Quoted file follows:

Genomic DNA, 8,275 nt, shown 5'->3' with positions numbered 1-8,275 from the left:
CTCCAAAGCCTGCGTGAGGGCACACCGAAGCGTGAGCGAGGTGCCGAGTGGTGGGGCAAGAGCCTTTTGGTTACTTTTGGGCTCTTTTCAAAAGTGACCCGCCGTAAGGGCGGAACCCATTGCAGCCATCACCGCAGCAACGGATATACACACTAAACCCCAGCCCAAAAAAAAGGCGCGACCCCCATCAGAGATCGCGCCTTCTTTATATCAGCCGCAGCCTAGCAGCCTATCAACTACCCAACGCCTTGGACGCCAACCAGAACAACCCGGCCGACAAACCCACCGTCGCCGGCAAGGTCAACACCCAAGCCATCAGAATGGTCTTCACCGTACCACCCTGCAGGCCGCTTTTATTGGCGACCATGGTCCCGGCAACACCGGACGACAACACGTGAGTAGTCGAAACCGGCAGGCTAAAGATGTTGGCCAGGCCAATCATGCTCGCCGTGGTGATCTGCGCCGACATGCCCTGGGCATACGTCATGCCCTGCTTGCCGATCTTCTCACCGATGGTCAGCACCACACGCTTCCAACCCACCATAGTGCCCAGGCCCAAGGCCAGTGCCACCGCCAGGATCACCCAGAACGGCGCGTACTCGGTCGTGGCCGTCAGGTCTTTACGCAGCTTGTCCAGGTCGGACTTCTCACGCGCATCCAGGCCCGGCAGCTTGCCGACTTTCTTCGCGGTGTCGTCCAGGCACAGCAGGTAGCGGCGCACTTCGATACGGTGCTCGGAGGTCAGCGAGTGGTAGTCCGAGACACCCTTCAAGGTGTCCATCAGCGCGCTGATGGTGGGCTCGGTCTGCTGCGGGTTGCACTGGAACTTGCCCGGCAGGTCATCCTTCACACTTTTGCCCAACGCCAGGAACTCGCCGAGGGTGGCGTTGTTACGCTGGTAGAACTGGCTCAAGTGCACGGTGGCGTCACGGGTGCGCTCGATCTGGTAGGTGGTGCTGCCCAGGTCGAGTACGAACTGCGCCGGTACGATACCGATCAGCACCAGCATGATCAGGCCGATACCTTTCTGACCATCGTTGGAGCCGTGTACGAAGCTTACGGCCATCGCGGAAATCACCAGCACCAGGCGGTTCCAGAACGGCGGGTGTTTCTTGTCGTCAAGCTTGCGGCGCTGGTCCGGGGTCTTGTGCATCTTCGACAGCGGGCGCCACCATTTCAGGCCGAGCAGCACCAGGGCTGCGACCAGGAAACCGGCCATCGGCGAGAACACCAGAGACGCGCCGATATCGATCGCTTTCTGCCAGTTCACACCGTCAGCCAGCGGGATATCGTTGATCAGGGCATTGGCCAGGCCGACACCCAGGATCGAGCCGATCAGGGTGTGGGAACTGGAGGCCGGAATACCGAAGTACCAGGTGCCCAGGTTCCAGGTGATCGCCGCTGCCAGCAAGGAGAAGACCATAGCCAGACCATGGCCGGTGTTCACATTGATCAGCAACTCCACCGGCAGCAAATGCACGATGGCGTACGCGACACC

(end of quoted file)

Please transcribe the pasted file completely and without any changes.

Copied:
Genomic DNA, 8,275 nt, shown 5'->3' with positions numbered 1-8,275 from the left:
CTCCAAAGCCTGCGTGAGGGCACACCGAAGCGTGAGCGAGGTGCCGAGTGGTGGGGCAAGAGCCTTTTGGTTACTTTTGGGCTCTTTTCAAAAGTGACCCGCCGTAAGGGCGGAACCCATTGCAGCCATCACCGCAGCAACGGATATACACACTAAACCCCAGCCCAAAAAAAAGGCGCGACCCCCATCAGAGATCGCGCCTTCTTTATATCAGCCGCAGCCTAGCAGCCTATCAACTACCCAACGCCTTGGACGCCAACCAGAACAACCCGGCCGACAAACCCACCGTCGCCGGCAAGGTCAACACCCAAGCCATCAGAATGGTCTTCACCGTACCACCCTGCAGGCCGCTTTTATTGGCGACCATGGTCCCGGCAACACCGGACGACAACACGTGAGTAGTCGAAACCGGCAGGCTAAAGATGTTGGCCAGGCCAATCATGCTCGCCGTGGTGATCTGCGCCGACATGCCCTGGGCATACGTCATGCCCTGCTTGCCGATCTTCTCACCGATGGTCAGCACCACACGCTTCCAACCCACCATAGTGCCCAGGCCCAAGGCCAGTGCCACCGCCAGGATCACCCAGAACGGCGCGTACTCGGTCGTGGCCGTCAGGTCTTTACGCAGCTTGTCCAGGTCGGACTTCTCACGCGCATCCAGGCCCGGCAGCTTGCCGACTTTCTTCGCGGTGTCGTCCAGGCACAGCAGGTAGCGGCGCACTTCGATACGGTGCTCGGAGGTCAGCGAGTGGTAGTCCGAGACACCCTTCAAGGTGTCCATCAGCGCGCTGATGGTGGGCTCGGTCTGCTGCGGGTTGCACTGGAACTTGCCCGGCAGGTCATCCTTCACACTTTTGCCCAACGCCAGGAACTCGCCGAGGGTGGCGTTGTTACGCTGGTAGAACTGGCTCAAGTGCACGGTGGCGTCACGGGTGCGCTCGATCTGGTAGGTGGTGCTGCCCAGGTCGAGTACGAACTGCGCCGGTACGATACCGATCAGCACCAGCATGATCAGGCCGATACCTTTCTGACCATCGTTGGAGCCGTGTACGAAGCTTACGGCCATCGCGGAAATCACCAGCACCAGGCGGTTCCAGAACGGCGGGTGTTTCTTGTCGTCAAGCTTGCGGCGCTGGTCCGGGGTCTTGTGCATCTTCGACAGCGGGCGCCACCATTTCAGGCCGAGCAGCACCAGGGCTGCGACCAGGAAACCGGCCATCGGCGAGAACACCAGAGACGCGCCGATATCGATCGCTTTCTGCCAGTTCACACCGTCAGCCAGCGGGATATCGTTGATCAGGGCATTGGCCAGGCCGACACCCAGGATCGAGCCGATCAGGGTGTGGGAACTGGAGGCCGGAATACCGAAGTACCAGGTGCCCAGGTTCCAGGTGATCGCCGCTGCCAGCAAGGAGAAGACCATAGCCAGACCATGGCCGGTGTTCACATTGATCAGCAACTCCACCGGCAGCAAATGCACGATGGCGTACGCGACACC